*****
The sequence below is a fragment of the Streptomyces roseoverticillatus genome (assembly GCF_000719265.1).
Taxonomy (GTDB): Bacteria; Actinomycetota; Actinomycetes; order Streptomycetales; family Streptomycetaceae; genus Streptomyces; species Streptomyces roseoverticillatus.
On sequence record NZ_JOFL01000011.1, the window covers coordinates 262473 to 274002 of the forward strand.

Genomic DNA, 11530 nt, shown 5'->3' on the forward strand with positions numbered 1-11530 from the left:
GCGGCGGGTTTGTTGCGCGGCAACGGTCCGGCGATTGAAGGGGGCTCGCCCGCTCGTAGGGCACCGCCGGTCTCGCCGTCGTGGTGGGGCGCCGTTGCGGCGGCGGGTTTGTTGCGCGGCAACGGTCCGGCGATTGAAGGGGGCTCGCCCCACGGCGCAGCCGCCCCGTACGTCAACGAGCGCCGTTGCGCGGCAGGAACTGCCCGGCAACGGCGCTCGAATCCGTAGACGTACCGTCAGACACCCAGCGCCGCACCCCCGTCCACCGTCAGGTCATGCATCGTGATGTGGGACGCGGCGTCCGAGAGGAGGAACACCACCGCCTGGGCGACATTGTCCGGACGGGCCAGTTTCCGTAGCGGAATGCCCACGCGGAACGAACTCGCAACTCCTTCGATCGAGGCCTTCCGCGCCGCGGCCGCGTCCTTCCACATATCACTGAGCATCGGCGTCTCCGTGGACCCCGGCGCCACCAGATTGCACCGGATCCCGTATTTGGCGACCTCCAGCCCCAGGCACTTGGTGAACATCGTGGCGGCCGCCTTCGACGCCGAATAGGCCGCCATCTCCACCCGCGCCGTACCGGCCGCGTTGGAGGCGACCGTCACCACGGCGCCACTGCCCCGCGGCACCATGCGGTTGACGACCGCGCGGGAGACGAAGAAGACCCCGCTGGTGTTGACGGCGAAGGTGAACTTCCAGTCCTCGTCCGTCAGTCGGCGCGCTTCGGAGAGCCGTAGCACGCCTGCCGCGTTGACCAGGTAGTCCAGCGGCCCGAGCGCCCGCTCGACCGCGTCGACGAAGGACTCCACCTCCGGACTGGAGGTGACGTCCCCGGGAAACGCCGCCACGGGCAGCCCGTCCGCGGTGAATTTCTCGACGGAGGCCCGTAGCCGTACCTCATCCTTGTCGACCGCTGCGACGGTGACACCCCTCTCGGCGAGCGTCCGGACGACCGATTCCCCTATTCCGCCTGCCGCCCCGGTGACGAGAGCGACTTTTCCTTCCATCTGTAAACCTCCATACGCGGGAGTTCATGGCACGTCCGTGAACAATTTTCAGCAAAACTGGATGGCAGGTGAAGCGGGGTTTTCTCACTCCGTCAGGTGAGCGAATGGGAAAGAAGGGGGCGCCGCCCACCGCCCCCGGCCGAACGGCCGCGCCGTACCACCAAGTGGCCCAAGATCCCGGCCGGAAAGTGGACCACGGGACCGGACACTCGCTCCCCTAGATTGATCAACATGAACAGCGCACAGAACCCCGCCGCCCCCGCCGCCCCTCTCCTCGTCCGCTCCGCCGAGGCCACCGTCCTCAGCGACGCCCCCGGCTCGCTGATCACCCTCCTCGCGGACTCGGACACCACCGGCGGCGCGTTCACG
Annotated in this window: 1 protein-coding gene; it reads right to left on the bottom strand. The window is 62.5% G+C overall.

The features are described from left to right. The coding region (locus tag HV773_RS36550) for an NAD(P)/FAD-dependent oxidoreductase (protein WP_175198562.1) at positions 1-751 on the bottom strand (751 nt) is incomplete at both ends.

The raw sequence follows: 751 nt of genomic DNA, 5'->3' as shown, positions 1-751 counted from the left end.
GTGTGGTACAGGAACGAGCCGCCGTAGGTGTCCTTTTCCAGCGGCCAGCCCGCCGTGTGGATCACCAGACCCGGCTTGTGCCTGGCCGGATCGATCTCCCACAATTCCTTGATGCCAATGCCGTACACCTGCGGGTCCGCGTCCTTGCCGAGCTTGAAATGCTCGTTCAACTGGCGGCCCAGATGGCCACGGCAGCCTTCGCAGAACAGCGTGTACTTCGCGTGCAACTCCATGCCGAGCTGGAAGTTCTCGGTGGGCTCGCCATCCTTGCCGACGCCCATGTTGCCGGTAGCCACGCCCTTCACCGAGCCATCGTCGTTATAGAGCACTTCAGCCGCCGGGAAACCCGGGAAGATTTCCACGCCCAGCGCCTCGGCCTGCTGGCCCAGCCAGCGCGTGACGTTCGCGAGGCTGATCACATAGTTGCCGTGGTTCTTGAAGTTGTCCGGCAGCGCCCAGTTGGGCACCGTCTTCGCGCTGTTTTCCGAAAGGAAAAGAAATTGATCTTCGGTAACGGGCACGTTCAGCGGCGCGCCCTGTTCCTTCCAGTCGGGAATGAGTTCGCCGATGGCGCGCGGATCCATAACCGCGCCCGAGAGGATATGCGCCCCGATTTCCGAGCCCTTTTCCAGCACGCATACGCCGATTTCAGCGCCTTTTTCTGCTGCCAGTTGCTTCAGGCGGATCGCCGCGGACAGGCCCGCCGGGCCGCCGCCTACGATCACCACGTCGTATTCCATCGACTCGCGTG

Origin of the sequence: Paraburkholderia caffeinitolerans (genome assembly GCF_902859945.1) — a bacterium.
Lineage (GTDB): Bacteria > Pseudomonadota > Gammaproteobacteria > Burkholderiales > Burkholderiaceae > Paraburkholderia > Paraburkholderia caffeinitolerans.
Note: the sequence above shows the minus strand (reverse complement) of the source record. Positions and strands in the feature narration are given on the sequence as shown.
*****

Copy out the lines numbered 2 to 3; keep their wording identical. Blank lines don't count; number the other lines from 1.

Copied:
Taxonomy (GTDB): Bacteria; Actinomycetota; Actinomycetes; order Streptomycetales; family Streptomycetaceae; genus Streptomyces; species Streptomyces roseoverticillatus.
On sequence record NZ_JOFL01000011.1, the window covers coordinates 262473 to 274002 of the forward strand.